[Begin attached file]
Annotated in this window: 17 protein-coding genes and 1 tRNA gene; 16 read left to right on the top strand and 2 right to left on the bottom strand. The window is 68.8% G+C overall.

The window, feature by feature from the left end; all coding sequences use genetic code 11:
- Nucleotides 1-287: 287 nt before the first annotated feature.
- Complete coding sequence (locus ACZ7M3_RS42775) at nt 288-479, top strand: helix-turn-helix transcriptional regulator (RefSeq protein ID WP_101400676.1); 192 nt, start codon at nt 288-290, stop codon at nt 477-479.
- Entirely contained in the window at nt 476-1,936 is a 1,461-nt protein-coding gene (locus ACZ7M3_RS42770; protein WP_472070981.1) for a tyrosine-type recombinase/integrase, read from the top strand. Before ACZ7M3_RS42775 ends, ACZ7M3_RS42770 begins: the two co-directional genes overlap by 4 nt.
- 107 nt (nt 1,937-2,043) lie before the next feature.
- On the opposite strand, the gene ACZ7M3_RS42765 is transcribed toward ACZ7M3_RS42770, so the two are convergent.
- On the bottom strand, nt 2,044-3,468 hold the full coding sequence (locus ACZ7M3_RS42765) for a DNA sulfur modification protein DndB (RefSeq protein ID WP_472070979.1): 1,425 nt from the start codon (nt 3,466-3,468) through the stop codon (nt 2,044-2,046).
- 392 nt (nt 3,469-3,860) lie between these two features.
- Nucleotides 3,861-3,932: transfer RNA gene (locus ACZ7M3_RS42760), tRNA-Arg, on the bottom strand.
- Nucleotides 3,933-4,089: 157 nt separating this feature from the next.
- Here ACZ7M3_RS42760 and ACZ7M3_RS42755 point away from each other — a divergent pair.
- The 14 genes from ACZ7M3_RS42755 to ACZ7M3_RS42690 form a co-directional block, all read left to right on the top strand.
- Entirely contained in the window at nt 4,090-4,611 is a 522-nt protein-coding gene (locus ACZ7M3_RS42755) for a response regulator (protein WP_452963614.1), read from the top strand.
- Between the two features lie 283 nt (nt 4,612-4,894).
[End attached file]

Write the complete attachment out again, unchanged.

Annotated in this window: 17 protein-coding genes and 1 tRNA gene; 16 read left to right on the top strand and 2 right to left on the bottom strand. The window is 68.8% G+C overall.

The window, feature by feature from the left end; all coding sequences use genetic code 11:
- Nucleotides 1-287: 287 nt before the first annotated feature.
- Complete coding sequence (locus ACZ7M3_RS42775) at nt 288-479, top strand: helix-turn-helix transcriptional regulator (RefSeq protein ID WP_101400676.1); 192 nt, start codon at nt 288-290, stop codon at nt 477-479.
- Entirely contained in the window at nt 476-1,936 is a 1,461-nt protein-coding gene (locus ACZ7M3_RS42770; protein WP_472070981.1) for a tyrosine-type recombinase/integrase, read from the top strand. Before ACZ7M3_RS42775 ends, ACZ7M3_RS42770 begins: the two co-directional genes overlap by 4 nt.
- 107 nt (nt 1,937-2,043) lie before the next feature.
- On the opposite strand, the gene ACZ7M3_RS42765 is transcribed toward ACZ7M3_RS42770, so the two are convergent.
- On the bottom strand, nt 2,044-3,468 hold the full coding sequence (locus ACZ7M3_RS42765) for a DNA sulfur modification protein DndB (RefSeq protein ID WP_472070979.1): 1,425 nt from the start codon (nt 3,466-3,468) through the stop codon (nt 2,044-2,046).
- 392 nt (nt 3,469-3,860) lie between these two features.
- Nucleotides 3,861-3,932: transfer RNA gene (locus ACZ7M3_RS42760), tRNA-Arg, on the bottom strand.
- Nucleotides 3,933-4,089: 157 nt separating this feature from the next.
- Here ACZ7M3_RS42760 and ACZ7M3_RS42755 point away from each other — a divergent pair.
- The 14 genes from ACZ7M3_RS42755 to ACZ7M3_RS42690 form a co-directional block, all read left to right on the top strand.
- Entirely contained in the window at nt 4,090-4,611 is a 522-nt protein-coding gene (locus ACZ7M3_RS42755) for a response regulator (protein WP_452963614.1), read from the top strand.
- Between the two features lie 283 nt (nt 4,612-4,894).